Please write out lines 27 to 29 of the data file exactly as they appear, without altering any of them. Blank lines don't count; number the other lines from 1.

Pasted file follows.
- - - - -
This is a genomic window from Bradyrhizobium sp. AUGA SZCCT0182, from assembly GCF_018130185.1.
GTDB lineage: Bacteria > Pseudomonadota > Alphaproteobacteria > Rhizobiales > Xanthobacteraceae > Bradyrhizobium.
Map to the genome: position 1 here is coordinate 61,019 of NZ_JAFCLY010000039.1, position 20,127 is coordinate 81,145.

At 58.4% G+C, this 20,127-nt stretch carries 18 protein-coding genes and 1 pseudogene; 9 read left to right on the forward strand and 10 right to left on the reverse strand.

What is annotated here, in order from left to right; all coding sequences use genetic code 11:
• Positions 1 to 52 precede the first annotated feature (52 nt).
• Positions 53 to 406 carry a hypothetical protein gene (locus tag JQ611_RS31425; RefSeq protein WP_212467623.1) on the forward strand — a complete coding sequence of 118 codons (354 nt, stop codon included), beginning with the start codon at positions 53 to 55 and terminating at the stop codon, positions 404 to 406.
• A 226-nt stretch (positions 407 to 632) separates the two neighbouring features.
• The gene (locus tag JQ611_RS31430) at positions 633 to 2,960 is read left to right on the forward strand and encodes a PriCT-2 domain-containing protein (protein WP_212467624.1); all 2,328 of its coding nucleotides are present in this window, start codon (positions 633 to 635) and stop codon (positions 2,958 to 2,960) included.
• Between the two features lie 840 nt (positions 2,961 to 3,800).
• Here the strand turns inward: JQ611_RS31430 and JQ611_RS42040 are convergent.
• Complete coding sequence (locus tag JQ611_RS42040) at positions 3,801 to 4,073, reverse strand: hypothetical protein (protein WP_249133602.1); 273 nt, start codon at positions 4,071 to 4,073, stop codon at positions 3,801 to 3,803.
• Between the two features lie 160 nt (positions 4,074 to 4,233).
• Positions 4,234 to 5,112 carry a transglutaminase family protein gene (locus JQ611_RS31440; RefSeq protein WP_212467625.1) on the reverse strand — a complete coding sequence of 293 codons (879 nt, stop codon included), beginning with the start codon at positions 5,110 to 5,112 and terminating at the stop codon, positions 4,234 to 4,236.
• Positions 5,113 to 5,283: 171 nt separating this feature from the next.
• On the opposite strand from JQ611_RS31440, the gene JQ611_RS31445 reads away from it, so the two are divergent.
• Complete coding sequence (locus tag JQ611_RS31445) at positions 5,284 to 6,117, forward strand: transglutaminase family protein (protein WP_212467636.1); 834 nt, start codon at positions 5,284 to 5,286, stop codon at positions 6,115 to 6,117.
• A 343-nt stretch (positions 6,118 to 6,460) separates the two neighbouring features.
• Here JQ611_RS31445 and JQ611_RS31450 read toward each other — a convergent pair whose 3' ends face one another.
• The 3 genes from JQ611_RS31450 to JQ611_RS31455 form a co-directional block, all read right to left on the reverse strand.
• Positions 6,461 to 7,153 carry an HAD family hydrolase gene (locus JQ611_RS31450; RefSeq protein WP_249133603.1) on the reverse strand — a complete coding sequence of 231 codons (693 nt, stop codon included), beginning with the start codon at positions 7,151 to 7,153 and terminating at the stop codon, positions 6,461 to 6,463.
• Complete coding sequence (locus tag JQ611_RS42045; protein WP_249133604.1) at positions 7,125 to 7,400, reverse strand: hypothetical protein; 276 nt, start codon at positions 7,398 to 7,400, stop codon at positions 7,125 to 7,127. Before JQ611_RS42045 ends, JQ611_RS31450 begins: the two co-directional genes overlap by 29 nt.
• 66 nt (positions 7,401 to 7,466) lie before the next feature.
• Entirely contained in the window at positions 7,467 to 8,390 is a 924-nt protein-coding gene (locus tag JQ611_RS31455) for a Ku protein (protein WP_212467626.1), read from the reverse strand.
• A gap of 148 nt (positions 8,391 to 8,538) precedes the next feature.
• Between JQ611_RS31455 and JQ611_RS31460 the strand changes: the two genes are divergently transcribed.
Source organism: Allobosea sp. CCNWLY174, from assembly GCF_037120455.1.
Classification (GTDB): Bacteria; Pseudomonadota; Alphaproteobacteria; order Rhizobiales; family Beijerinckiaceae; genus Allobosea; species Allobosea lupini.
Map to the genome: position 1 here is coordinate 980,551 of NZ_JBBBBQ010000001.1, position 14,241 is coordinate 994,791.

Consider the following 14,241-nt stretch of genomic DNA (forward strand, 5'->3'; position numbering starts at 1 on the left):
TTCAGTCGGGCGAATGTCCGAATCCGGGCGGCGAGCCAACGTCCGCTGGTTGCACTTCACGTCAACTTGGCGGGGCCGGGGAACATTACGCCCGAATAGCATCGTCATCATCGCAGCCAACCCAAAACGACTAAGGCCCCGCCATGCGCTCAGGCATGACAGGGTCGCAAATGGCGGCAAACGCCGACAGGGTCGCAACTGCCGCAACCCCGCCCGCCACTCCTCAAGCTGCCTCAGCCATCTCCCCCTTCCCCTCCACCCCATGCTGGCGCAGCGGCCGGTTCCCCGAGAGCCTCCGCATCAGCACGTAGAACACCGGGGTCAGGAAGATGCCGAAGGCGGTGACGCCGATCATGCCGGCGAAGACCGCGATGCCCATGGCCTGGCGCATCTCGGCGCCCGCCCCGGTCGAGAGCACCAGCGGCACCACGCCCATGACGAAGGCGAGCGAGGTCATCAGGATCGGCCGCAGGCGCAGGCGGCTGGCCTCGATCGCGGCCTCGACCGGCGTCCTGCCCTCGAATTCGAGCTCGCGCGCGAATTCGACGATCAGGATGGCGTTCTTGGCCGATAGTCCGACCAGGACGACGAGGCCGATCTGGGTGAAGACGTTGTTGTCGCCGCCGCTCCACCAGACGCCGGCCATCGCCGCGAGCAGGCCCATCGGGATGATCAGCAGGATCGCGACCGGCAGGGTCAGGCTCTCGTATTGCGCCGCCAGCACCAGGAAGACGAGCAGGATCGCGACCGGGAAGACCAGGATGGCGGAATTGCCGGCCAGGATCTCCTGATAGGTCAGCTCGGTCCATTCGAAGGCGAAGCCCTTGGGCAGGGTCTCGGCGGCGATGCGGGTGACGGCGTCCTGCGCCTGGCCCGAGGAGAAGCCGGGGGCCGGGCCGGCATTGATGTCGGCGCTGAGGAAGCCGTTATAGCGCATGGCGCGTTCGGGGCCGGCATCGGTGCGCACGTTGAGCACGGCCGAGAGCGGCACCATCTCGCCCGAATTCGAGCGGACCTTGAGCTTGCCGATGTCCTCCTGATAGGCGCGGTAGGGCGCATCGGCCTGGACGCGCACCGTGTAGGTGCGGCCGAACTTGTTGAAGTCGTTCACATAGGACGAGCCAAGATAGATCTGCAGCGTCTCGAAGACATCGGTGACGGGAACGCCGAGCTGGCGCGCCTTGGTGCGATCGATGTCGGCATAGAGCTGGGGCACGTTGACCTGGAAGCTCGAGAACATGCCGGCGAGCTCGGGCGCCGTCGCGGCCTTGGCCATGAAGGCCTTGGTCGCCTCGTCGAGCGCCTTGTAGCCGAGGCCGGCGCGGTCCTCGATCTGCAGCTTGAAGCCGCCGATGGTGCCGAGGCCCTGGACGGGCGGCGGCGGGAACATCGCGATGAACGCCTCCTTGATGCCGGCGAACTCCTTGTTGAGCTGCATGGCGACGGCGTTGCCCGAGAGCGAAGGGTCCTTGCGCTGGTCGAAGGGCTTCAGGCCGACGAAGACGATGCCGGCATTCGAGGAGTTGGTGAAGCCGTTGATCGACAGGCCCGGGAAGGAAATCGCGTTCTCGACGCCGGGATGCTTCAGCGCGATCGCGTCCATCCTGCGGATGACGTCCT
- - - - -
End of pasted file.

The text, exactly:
Source organism: Allobosea sp. CCNWLY174, from assembly GCF_037120455.1.
Classification (GTDB): Bacteria; Pseudomonadota; Alphaproteobacteria; order Rhizobiales; family Beijerinckiaceae; genus Allobosea; species Allobosea lupini.
Map to the genome: position 1 here is coordinate 980,551 of NZ_JBBBBQ010000001.1, position 14,241 is coordinate 994,791.